Amazon raises wages amid criticism
Online retailing giant Amazon is raising pay for hundreds of thousands of workers in the US and the UK.
Amazon's lowest paid US workers will receive $15 an hour. In the UK, pay will rise from £8.20 an hour in London to £10.50, while outside London the rate rises from £8 an hour to £9.50.
The move comes after criticism of its employment practices, with complaints over its warehouse working conditions.
Amazon has also been attacked by campaigners for how much tax it pays.
The company is one of the biggest companies in the world, worth about $1 trillion.
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Its founder, Jeff Bezos, is the world's richest man, with a fortune estimated at some $150bn.
'It's a start'
The new pay rates start on 1 November, and will apply to all staff, full and part-time, as well as temporary and seasonal workers.
The move will benefit 250,000 workers in the US, 17,000 in the UK and tens of thousands of seasonal workers.
Tim Roache, the general secretary of the UK's GMB union, welcomed the announcement but said more needed to be done: "Given their owner is the richest man in the world you'd think he could see fit to dig a little deeper, but it's a start.
Mr Roache said that 90% of the GMB Amazon members had said they experienced "constant pain at work".
The union said Amazon did not allow it to operate under its roof.
TUC general secretary, Frances O'Grady, said: "If Amazon is really serious about looking after its workforce it must recognise trade unions.
"Today's announcement is... only a start and shouldn't be spun as a huge act of generosity."
Amazon said in a statement: "Amazon is a safe place to work.
"The facts clearly show allegations to the contrary are simply wrong and misleading when attempting to portray Amazon as an unsafe workplace."
Amazon's move comes after widespread strikes by workers across Europe.
This summer, workers took action to coincide with the internet retail giant's Prime promotion event. Staff at warehouses in Germany Spain and Poland were trying to force the firm to offer better working conditions.
In the US, Amazon is also facing pressure from workers.
The increase in Amazon workers' wages coincides with a cross-US movement by retail unions to raise wages to a minimum of $15 an hour, the so-called "Fight for Fifteen" movement.
Already rival retailers such as Target and Walmart have had to raise their wages.
Major US companies are finding recruitment a growing challenge with US unemployment so low and are having to raise wages to attract staff.
The Democrat Senator and prominent Amazon critic, Bernie Sanders, told Reuters it was a good move that others should emulate: "I want to give credit where credit is due. There is no reason why other profitable corporations in the fast food industry, the airlines and retail should not be following."
Neil Saunders, managing director of GlobalData Retail, said politics had played a part in Amazon's decision: "The narrative that Amazon is an ungenerous employer at a time when the company's sales, profits, and valuation are soaring does not play well among many customer segments."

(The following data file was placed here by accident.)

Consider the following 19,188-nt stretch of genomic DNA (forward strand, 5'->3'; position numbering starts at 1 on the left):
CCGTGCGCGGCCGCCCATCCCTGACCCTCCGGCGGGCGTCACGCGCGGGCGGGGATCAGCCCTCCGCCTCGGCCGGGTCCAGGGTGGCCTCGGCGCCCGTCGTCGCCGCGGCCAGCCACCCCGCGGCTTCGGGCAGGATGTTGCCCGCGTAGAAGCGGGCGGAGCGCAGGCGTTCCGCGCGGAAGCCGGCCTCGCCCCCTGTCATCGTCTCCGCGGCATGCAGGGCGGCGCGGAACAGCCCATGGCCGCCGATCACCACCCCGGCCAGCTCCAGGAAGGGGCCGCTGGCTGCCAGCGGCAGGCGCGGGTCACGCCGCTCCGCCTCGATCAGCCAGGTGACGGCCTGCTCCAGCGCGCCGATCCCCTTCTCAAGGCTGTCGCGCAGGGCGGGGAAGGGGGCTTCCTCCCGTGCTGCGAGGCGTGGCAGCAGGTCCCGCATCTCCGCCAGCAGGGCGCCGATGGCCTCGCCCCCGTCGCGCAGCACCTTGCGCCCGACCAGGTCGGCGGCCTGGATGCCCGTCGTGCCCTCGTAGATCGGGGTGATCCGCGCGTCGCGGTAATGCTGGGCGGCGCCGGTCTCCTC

Analysis: Kim Gittleson, New York Business Correspondent
One way to understand Amazon's pay decision is politics.
By one calculation, Amazon founder Jeff Bezos earns the median US Amazon employee annual salary every ten seconds.
That disparity has led to political pressure to raise wages from those like Senator Bernie Sanders, who introduced a bill in the US, subtly named the Stop Bad Employers by Zeroing Out Subsidies (BEZOS) Act, to tax the company, who he claims pays such low wages that its workers still rely on government programmes like food stamps.
But the other, perhaps more salient way to put Amazon's decision in context, is economics.
The US economy is booming right now, with record low unemployment and wage growth not seen in nearly a decade.
Although the US federal minimum wage is $7.25, according to the Bureau of Labor Statistics, the current average hourly earnings for someone employed in the retail sector is $13.20.
That's put pressure not just on Amazon, but on rivals like Costco, Target and Walmart, all of whom have announced pay raises for their lowest paid workers.
In this context, Amazon is simply trying to catch up with a cannily timed move meant to lure workers in the crucial lead up to the holiday shopping season.
Amazon said it would press for a change to the US Federal minimum wage level, which is currently $7.25. However, 29 US states as well as Washington DC have set their minimum wage levels higher than this.
Amazon spokesman Jay Carney said: "We will be working to gain Congressional support for an increase in the federal minimum wage. The current rate of $7.25 was set nearly a decade ago."
In the UK, the legal minimum wage is £7.83 an hour for over-25s and £7.38 for those aged 21 to 24.
The retailer also said it would phase out one of its share incentive schemes, adding that the "net effect of this change and the new higher cash compensation is significantly more total compensation for employees... and with more predictability".
Mr Bezos said: "We listened to our critics, thought hard about what we wanted to do, and decided we want to lead."